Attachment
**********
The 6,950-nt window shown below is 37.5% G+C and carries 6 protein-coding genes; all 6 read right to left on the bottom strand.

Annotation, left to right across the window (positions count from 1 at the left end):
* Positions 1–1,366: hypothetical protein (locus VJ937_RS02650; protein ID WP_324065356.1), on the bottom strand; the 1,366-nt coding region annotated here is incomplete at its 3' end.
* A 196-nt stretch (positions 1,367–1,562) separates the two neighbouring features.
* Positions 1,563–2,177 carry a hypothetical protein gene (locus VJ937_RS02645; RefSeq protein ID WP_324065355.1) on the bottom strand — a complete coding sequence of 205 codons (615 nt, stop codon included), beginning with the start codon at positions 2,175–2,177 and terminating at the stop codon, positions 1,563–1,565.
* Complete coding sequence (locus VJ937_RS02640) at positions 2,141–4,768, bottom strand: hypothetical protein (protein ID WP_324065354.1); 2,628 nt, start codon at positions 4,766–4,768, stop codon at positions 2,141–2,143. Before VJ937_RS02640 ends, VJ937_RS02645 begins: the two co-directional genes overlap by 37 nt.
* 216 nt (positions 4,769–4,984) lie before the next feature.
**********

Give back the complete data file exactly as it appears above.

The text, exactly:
The 6,950-nt window shown below is 37.5% G+C and carries 6 protein-coding genes; all 6 read right to left on the bottom strand.

Annotation, left to right across the window (positions count from 1 at the left end):
* Positions 1–1,366: hypothetical protein (locus VJ937_RS02650; protein ID WP_324065356.1), on the bottom strand; the 1,366-nt coding region annotated here is incomplete at its 3' end.
* A 196-nt stretch (positions 1,367–1,562) separates the two neighbouring features.
* Positions 1,563–2,177 carry a hypothetical protein gene (locus VJ937_RS02645; RefSeq protein ID WP_324065355.1) on the bottom strand — a complete coding sequence of 205 codons (615 nt, stop codon included), beginning with the start codon at positions 2,175–2,177 and terminating at the stop codon, positions 1,563–1,565.
* Complete coding sequence (locus VJ937_RS02640) at positions 2,141–4,768, bottom strand: hypothetical protein (protein ID WP_324065354.1); 2,628 nt, start codon at positions 4,766–4,768, stop codon at positions 2,141–2,143. Before VJ937_RS02640 ends, VJ937_RS02645 begins: the two co-directional genes overlap by 37 nt.
* 216 nt (positions 4,769–4,984) lie before the next feature.